He was engaged in efforts to combat climate change well before Paris. As Mr. Crane’s C.O.O., he led an NRG task force that recommended that the company adopt ambitious targets for emissions reduction. Mr. Gutierrez recently recommitted to those goals. “Renewables is something that’s very important for our portfolio,” he said. “It’s good business.”
Mr. Gutierrez has a tricky balancing act. He must appease demanding investors and a skittish board, which most likely means reining in some of Mr. Crane’s clean-energy ventures. Yet he must also fill the shoes of a chief executive who had raised hopes among environmentalists that a big energy producer was getting serious about climate change. He must profitably manage gas and coal assets – which still make up most of the company’s power generation, sales and profits – while also preparing for a future that is more dependent on solar and wind.
Analysts are pleased with Mr. Gutierrez’s performance so far. He has simplified the corporate structure, played down some of Mr. Crane’s side projects and focused on the balance sheet. NRG shares have risen 40 percent since Mr. Gutierrez took over.
“With the old management, there was such a change in message, the company started to lose credibility,” Mr. Pourreza said. “Mauricio is leading this company in the right direction.”
But how NRG will actually achieve vast reductions in its carbon footprint is unclear. As long as it is burning so much gas and coal, it will remain a major emitter of greenhouse gases. And while Mr. Gutierrez speaks hopefully of developments in carbon-capture technology and utility-scale battery storage, practical solutions remain elusive. “Do we have a perfect line of sight on how we’re going to get there? No,” he said. “Do we have a road map? Yes.”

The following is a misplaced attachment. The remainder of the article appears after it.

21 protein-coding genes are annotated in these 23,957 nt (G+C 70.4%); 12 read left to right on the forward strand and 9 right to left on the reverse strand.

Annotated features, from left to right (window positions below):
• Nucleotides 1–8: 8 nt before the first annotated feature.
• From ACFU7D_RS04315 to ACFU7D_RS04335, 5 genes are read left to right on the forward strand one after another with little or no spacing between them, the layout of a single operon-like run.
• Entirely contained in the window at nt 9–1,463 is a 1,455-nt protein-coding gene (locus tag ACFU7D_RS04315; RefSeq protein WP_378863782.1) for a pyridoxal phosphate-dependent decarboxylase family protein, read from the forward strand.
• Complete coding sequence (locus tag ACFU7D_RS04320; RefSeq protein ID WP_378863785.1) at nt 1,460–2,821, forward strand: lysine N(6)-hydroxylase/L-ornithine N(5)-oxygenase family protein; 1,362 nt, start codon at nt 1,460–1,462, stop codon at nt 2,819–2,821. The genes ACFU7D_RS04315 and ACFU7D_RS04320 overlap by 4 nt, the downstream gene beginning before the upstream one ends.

Complicating matters, the Obama administration’s signature effort to reduce greenhouse gas emissions from the power sector – the Clean Power Plan – is tied up in the courts. (NRG was among the companies that petitioned the E.P.A. to modify the plan, arguing that it made the power sector too reliant on natural gas.) The ambiguous fate of that plan has added regulatory uncertainty to an industry already in flux.
“You have these goals set in Paris, you have a framework for getting there through the Clean Power Plan, and you have the judicial branch saying stop,” said Ralph Izzo, chief executive of Public Service Enterprise Group, a New Jersey utility. “You can’t make economic decisions in that environment.”